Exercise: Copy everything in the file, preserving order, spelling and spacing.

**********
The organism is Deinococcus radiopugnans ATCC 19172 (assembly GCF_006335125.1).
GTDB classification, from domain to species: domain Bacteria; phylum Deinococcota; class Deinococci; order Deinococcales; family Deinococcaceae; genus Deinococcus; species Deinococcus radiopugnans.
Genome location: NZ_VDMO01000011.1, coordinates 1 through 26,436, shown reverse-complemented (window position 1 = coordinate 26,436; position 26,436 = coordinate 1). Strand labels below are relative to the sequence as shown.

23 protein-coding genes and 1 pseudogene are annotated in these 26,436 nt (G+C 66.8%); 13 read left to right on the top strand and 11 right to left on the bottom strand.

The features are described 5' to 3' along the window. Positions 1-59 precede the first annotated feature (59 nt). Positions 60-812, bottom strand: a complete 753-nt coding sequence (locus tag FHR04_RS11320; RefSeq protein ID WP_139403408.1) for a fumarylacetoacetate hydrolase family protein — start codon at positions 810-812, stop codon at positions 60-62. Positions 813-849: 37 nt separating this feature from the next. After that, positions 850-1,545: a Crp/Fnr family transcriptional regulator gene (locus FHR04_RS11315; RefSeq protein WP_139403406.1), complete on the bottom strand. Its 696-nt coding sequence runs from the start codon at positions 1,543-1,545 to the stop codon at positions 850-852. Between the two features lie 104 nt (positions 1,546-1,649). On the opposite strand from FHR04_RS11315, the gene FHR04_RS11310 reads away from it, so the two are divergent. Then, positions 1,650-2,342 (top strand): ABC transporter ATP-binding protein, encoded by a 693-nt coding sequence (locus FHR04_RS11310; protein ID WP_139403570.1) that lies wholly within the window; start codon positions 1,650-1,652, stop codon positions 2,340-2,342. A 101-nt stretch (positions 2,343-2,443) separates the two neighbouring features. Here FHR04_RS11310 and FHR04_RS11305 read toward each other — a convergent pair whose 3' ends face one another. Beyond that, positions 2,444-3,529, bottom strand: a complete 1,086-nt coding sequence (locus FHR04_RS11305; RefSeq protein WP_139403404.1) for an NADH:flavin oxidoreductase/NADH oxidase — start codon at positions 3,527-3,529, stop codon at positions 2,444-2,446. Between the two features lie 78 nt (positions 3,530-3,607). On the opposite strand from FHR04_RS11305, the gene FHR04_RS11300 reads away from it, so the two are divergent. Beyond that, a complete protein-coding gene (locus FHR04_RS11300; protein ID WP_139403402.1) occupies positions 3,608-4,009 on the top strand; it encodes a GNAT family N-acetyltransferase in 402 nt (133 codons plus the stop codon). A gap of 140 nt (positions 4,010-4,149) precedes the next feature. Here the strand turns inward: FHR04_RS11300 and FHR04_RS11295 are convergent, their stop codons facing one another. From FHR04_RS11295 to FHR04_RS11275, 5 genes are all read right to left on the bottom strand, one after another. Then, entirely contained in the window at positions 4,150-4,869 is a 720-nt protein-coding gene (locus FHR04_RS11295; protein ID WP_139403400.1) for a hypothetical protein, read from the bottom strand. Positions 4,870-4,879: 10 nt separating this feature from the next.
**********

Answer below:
The organism is Deinococcus radiopugnans ATCC 19172 (assembly GCF_006335125.1).
GTDB classification, from domain to species: domain Bacteria; phylum Deinococcota; class Deinococci; order Deinococcales; family Deinococcaceae; genus Deinococcus; species Deinococcus radiopugnans.
Genome location: NZ_VDMO01000011.1, coordinates 1 through 26,436, shown reverse-complemented (window position 1 = coordinate 26,436; position 26,436 = coordinate 1). Strand labels below are relative to the sequence as shown.

23 protein-coding genes and 1 pseudogene are annotated in these 26,436 nt (G+C 66.8%); 13 read left to right on the top strand and 11 right to left on the bottom strand.

The features are described 5' to 3' along the window. Positions 1-59 precede the first annotated feature (59 nt). Positions 60-812, bottom strand: a complete 753-nt coding sequence (locus tag FHR04_RS11320; RefSeq protein ID WP_139403408.1) for a fumarylacetoacetate hydrolase family protein — start codon at positions 810-812, stop codon at positions 60-62. Positions 813-849: 37 nt separating this feature from the next. After that, positions 850-1,545: a Crp/Fnr family transcriptional regulator gene (locus FHR04_RS11315; RefSeq protein WP_139403406.1), complete on the bottom strand. Its 696-nt coding sequence runs from the start codon at positions 1,543-1,545 to the stop codon at positions 850-852. Between the two features lie 104 nt (positions 1,546-1,649). On the opposite strand from FHR04_RS11315, the gene FHR04_RS11310 reads away from it, so the two are divergent. Then, positions 1,650-2,342 (top strand): ABC transporter ATP-binding protein, encoded by a 693-nt coding sequence (locus FHR04_RS11310; protein ID WP_139403570.1) that lies wholly within the window; start codon positions 1,650-1,652, stop codon positions 2,340-2,342. A 101-nt stretch (positions 2,343-2,443) separates the two neighbouring features. Here FHR04_RS11310 and FHR04_RS11305 read toward each other — a convergent pair whose 3' ends face one another. Beyond that, positions 2,444-3,529, bottom strand: a complete 1,086-nt coding sequence (locus FHR04_RS11305; RefSeq protein WP_139403404.1) for an NADH:flavin oxidoreductase/NADH oxidase — start codon at positions 3,527-3,529, stop codon at positions 2,444-2,446. Between the two features lie 78 nt (positions 3,530-3,607). On the opposite strand from FHR04_RS11305, the gene FHR04_RS11300 reads away from it, so the two are divergent. Beyond that, a complete protein-coding gene (locus FHR04_RS11300; protein ID WP_139403402.1) occupies positions 3,608-4,009 on the top strand; it encodes a GNAT family N-acetyltransferase in 402 nt (133 codons plus the stop codon). A gap of 140 nt (positions 4,010-4,149) precedes the next feature. Here the strand turns inward: FHR04_RS11300 and FHR04_RS11295 are convergent, their stop codons facing one another. From FHR04_RS11295 to FHR04_RS11275, 5 genes are all read right to left on the bottom strand, one after another. Then, entirely contained in the window at positions 4,150-4,869 is a 720-nt protein-coding gene (locus FHR04_RS11295; protein ID WP_139403400.1) for a hypothetical protein, read from the bottom strand. Positions 4,870-4,879: 10 nt separating this feature from the next.